Revised import timetable: government and industry must make good use of extra time, says Logistics UK

The government’s extension of the deadline for the introduction of checks and customs declarations on imports to the UK from the EU has been welcomed by Logistics UK, the business group representing the sector. New checks (known as sanitary and phytosanitary checks) on products of animal origin, as well as full customs declarations at the point of importation for goods coming from the EU are to be postponed by six to nine months, as announced by Michael Gove MP in parliament today. And, as Sarah Laouadi, European policy manager explains, this delay will ease the administrative burden on logistics organisations currently working to supply the UK through COVID-19 lockdowns, according to Logistics UK.

“Alleviating pressures on the supply chain caused by the current pandemic remains the priority for our sector,” she says. “Today’s announcement acknowledges the challenges and mounting compliance pressure created by multiple Covid-19 lockdowns and regulations across different European nations. By moving the deadline for the introduction of extra import formalities on goods coming to the UK, the government is providing more time for businesses and authorities to adapt to the upcoming extra requirements, for example by training staff, designing robust business processes to interact with new IT systems and agreeing a new allocation of roles and responsibilities with their supply chain partners. This will protect the UK’s highly interconnected supply chain to keep the nation supplied with the goods and services it needs.

“It is imperative that governments and industry now work hand in hand to make the best possible use of this extra time, to raise the level of readiness for checks both in the UK and in the EU. In particular, Logistics UK is pushing the UK government for a much bigger focus on end-to-end provision of guidance to ease the import process and enhanced engagement with traders, but also hauliers, on both sides of the UK’s border.“

Initially, the UK Government intended to phase in new sanitary and phytosanitary import formalities for a large number of products of animal origin on 1 April. Full customs declarations for all imports without any deferment option were to be required from 1 July, as would physical checks at border control posts on so called agrifood products. As Ms Laouadi concludes, “Today’s announcement will mean that businesses have an extra six to nine months – depending on products – to prepare for these two deadlines while fast-moving Covid-19-related rules hopefully stabilise and are phased out.”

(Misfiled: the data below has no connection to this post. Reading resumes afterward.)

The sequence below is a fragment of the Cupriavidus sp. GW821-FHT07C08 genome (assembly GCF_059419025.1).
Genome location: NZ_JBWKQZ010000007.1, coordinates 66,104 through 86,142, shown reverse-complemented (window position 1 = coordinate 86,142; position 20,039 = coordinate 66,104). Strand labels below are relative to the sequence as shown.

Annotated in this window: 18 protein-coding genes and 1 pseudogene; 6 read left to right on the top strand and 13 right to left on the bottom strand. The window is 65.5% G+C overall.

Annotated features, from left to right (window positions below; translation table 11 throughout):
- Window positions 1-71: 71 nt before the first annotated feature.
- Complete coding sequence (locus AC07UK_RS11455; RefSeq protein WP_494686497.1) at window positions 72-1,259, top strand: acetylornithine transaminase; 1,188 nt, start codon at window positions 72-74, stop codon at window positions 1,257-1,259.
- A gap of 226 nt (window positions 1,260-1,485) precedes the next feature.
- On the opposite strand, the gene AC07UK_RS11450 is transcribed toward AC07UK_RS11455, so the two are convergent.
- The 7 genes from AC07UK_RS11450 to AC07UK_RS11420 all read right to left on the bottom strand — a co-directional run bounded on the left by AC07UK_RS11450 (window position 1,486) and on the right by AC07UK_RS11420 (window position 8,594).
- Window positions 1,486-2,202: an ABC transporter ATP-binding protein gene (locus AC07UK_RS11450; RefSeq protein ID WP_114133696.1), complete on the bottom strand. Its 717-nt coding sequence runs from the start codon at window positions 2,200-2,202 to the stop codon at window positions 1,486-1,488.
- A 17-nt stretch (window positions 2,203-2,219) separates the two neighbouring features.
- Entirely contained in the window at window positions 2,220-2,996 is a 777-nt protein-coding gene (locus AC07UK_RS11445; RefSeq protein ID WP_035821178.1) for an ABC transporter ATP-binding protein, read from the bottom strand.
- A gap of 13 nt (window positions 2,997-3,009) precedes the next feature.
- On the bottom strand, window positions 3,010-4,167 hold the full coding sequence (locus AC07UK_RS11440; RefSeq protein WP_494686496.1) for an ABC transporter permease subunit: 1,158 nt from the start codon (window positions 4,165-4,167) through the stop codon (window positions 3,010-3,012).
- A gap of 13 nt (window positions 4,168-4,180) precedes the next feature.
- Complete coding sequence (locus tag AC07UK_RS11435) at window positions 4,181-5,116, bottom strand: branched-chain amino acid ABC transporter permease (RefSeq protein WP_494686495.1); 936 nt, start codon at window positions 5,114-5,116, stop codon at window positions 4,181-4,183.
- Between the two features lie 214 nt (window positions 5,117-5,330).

Logistics UK (formerly FTA) is one of the UK’s leading business groups, representing logistics businesses which are vital to keeping the UK trading, and more than seven million people directly employed in the making, selling and moving of goods. With COVID-19, Brexit, new technology and other disruptive forces driving change in the way goods move across borders and through the supply chain, logistics has never been more important to UK plc. Logistics UK supports, shapes and stands up for safe and efficient logistics, and is the only business group which represents the whole industry, with members from the road, rail, sea and air industries, as well as the buyers of freight services such as retailers and manufacturers whose businesses depend on the efficient movement of goods. For more information about the organisation and its work, including its ground-breaking research into the impacts of COVID-19 on the whole supply chain, please visit logistics.org.uk

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